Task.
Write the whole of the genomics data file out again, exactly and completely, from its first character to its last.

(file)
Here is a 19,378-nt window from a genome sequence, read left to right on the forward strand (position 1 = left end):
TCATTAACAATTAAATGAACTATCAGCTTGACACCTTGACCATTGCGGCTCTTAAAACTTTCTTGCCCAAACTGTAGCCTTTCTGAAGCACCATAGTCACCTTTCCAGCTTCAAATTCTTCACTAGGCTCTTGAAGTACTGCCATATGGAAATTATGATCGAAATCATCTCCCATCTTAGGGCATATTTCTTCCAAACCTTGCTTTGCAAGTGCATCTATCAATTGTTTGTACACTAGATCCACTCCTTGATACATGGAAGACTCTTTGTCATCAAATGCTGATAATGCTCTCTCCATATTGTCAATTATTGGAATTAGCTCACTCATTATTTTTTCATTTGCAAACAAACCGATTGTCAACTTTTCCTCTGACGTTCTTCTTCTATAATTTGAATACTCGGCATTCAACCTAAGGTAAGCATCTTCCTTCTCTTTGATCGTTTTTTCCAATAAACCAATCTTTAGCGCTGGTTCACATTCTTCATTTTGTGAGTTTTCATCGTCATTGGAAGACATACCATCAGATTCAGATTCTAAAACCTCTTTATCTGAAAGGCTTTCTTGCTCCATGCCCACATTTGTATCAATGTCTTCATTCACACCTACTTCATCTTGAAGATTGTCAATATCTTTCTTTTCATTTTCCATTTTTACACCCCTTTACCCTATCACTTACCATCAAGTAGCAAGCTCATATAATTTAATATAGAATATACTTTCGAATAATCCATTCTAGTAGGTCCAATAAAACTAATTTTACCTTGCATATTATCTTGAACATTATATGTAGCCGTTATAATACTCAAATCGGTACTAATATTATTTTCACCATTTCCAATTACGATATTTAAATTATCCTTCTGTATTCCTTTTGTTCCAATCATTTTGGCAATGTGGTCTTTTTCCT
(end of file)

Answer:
Here is a 19,378-nt window from a genome sequence, read left to right on the forward strand (position 1 = left end):
TCATTAACAATTAAATGAACTATCAGCTTGACACCTTGACCATTGCGGCTCTTAAAACTTTCTTGCCCAAACTGTAGCCTTTCTGAAGCACCATAGTCACCTTTCCAGCTTCAAATTCTTCACTAGGCTCTTGAAGTACTGCCATATGGAAATTATGATCGAAATCATCTCCCATCTTAGGGCATATTTCTTCCAAACCTTGCTTTGCAAGTGCATCTATCAATTGTTTGTACACTAGATCCACTCCTTGATACATGGAAGACTCTTTGTCATCAAATGCTGATAATGCTCTCTCCATATTGTCAATTATTGGAATTAGCTCACTCATTATTTTTTCATTTGCAAACAAACCGATTGTCAACTTTTCCTCTGACGTTCTTCTTCTATAATTTGAATACTCGGCATTCAACCTAAGGTAAGCATCTTCCTTCTCTTTGATCGTTTTTTCCAATAAACCAATCTTTAGCGCTGGTTCACATTCTTCATTTTGTGAGTTTTCATCGTCATTGGAAGACATACCATCAGATTCAGATTCTAAAACCTCTTTATCTGAAAGGCTTTCTTGCTCCATGCCCACATTTGTATCAATGTCTTCATTCACACCTACTTCATCTTGAAGATTGTCAATATCTTTCTTTTCATTTTCCATTTTTACACCCCTTTACCCTATCACTTACCATCAAGTAGCAAGCTCATATAATTTAATATAGAATATACTTTCGAATAATCCATTCTAGTAGGTCCAATAAAACTAATTTTACCTTGCATATTATCTTGAACATTATATGTAGCCGTTATAATACTCAAATCGGTACTAATATTATTTTCACCATTTCCAATTACGATATTTAAATTATCCTTCTGTATTCCTTTTGTTCCAATCATTTTGGCAATGTGGTCTTTTTCCT